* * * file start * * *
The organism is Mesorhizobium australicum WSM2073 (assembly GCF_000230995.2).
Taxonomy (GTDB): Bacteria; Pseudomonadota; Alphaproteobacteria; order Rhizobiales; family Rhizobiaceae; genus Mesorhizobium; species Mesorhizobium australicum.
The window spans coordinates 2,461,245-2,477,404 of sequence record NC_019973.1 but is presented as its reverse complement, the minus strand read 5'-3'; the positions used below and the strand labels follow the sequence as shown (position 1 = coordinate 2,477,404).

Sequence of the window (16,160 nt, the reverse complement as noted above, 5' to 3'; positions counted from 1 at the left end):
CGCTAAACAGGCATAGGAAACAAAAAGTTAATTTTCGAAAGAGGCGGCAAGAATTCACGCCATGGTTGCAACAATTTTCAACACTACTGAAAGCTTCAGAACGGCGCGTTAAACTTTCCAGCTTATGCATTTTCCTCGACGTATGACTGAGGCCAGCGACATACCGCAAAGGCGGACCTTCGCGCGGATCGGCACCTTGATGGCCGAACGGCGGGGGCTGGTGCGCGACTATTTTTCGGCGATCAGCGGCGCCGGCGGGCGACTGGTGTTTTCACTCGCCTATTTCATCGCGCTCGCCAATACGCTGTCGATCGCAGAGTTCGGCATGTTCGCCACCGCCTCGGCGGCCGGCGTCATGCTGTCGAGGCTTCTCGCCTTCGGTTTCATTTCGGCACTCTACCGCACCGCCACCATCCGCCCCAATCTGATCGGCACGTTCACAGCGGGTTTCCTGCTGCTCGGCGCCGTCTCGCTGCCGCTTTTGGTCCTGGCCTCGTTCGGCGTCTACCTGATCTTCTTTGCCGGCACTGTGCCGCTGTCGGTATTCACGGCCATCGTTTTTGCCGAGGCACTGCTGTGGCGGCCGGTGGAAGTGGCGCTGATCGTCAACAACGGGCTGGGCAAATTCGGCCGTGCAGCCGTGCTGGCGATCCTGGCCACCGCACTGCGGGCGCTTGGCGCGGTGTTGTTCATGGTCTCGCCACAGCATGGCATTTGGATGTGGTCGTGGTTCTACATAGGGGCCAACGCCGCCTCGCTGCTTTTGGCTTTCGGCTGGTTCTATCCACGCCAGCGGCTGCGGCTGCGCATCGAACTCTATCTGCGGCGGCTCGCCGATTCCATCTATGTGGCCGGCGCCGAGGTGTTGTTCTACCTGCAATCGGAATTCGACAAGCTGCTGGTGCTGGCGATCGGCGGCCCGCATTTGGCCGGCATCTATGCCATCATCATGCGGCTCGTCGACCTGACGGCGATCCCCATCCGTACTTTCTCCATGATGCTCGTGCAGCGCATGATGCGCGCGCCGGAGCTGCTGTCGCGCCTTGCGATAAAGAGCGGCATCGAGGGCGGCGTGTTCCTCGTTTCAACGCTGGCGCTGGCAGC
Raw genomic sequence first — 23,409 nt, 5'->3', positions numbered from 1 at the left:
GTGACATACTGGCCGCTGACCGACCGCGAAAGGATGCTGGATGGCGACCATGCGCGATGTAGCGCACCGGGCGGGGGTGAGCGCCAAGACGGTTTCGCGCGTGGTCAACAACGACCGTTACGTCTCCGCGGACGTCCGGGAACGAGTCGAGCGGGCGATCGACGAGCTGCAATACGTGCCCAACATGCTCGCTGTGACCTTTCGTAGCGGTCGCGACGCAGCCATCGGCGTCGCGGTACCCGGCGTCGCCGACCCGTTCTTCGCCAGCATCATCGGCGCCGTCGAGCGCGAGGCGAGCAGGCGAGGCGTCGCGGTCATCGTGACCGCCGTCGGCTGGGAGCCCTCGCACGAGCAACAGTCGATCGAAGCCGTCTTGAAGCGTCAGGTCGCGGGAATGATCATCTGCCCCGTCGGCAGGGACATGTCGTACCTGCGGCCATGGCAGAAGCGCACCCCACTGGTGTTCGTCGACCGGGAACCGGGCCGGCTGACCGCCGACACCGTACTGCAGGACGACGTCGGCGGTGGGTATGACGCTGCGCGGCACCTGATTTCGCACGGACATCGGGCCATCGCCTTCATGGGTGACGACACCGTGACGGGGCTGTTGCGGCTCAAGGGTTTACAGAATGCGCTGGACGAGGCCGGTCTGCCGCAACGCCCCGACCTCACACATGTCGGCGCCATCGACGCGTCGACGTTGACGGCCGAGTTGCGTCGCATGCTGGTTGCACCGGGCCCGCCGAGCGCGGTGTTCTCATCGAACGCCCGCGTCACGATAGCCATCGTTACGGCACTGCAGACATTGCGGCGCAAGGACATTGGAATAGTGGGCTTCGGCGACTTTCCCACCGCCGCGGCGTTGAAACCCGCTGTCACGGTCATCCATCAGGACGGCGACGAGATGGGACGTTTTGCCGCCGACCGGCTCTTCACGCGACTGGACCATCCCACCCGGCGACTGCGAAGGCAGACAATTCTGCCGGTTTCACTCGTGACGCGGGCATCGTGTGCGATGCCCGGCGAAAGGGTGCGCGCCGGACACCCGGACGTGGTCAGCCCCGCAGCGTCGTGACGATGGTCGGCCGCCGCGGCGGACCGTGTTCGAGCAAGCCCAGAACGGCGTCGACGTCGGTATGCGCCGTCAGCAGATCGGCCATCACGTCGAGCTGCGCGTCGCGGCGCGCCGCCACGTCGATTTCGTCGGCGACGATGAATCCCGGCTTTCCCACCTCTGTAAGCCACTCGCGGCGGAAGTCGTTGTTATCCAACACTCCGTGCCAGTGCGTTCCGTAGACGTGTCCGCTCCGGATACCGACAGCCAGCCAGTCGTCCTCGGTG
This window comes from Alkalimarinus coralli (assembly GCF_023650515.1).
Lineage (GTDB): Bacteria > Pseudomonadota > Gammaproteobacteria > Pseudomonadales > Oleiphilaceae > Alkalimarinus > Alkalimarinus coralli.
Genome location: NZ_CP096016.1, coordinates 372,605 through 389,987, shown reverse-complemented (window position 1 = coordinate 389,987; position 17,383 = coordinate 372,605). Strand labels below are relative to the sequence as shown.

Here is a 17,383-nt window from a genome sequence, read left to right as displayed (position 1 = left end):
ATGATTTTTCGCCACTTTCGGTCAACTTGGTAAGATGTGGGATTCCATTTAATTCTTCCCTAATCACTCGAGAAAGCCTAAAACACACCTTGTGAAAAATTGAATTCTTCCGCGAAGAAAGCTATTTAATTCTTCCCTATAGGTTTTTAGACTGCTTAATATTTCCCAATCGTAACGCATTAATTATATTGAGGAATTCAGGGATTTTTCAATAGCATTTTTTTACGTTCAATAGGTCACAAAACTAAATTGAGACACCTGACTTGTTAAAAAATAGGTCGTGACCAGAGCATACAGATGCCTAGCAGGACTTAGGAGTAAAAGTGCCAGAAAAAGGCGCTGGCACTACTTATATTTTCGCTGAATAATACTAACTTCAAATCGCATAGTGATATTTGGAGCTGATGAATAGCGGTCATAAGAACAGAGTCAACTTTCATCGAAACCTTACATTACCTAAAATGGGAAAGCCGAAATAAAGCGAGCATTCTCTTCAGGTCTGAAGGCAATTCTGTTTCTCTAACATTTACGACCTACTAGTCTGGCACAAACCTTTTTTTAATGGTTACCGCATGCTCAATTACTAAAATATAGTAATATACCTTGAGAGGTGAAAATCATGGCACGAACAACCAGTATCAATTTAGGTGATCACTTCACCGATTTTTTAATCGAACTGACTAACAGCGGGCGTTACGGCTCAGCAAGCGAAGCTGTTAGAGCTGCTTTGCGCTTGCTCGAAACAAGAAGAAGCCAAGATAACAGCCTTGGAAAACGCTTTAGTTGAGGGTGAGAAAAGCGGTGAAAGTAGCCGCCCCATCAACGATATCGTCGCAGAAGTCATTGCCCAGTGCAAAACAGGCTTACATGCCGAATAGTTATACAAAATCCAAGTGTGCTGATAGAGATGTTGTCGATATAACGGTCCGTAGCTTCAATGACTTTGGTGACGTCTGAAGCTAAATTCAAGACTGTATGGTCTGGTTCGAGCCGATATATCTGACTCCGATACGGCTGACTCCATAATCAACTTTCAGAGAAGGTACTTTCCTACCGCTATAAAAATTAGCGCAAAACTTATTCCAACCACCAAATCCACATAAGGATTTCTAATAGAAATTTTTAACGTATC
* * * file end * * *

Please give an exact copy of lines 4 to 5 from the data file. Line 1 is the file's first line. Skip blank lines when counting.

Sequence of the window (16,160 nt, the reverse complement as noted above, 5' to 3'; positions counted from 1 at the left end):
CGCTAAACAGGCATAGGAAACAAAAAGTTAATTTTCGAAAGAGGCGGCAAGAATTCACGCCATGGTTGCAACAATTTTCAACACTACTGAAAGCTTCAGAACGGCGCGTTAAACTTTCCAGCTTATGCATTTTCCTCGACGTATGACTGAGGCCAGCGACATACCGCAAAGGCGGACCTTCGCGCGGATCGGCACCTTGATGGCCGAACGGCGGGGGCTGGTGCGCGACTATTTTTCGGCGATCAGCGGCGCCGGCGGGCGACTGGTGTTTTCACTCGCCTATTTCATCGCGCTCGCCAATACGCTGTCGATCGCAGAGTTCGGCATGTTCGCCACCGCCTCGGCGGCCGGCGTCATGCTGTCGAGGCTTCTCGCCTTCGGTTTCATTTCGGCACTCTACCGCACCGCCACCATCCGCCCCAATCTGATCGGCACGTTCACAGCGGGTTTCCTGCTGCTCGGCGCCGTCTCGCTGCCGCTTTTGGTCCTGGCCTCGTTCGGCGTCTACCTGATCTTCTTTGCCGGCACTGTGCCGCTGTCGGTATTCACGGCCATCGTTTTTGCCGAGGCACTGCTGTGGCGGCCGGTGGAAGTGGCGCTGATCGTCAACAACGGGCTGGGCAAATTCGGCCGTGCAGCCGTGCTGGCGATCCTGGCCACCGCACTGCGGGCGCTTGGCGCGGTGTTGTTCATGGTCTCGCCACAGCATGGCATTTGGATGTGGTCGTGGTTCTACATAGGGGCCAACGCCGCCTCGCTGCTTTTGGCTTTCGGCTGGTTCTATCCACGCCAGCGGCTGCGGCTGCGCATCGAACTCTATCTGCGGCGGCTCGCCGATTCCATCTATGTGGCCGGCGCCGAGGTGTTGTTCTACCTGCAATCGGAATTCGACAAGCTGCTGGTGCTGGCGATCGGCGGCCCGCATTTGGCCGGCATCTATGCCATCATCATGCGGCTCGTCGACCTGACGGCGATCCCCATCCGTACTTTCTCCATGATGCTCGTGCAGCGCATGATGCGCGCGCCGGAGCTGCTGTCGCGCCTTGCGATAAAGAGCGGCATCGAGGGCGGCGTGTTCCTCGTTTCAACGCTGGCGCTGGCAGC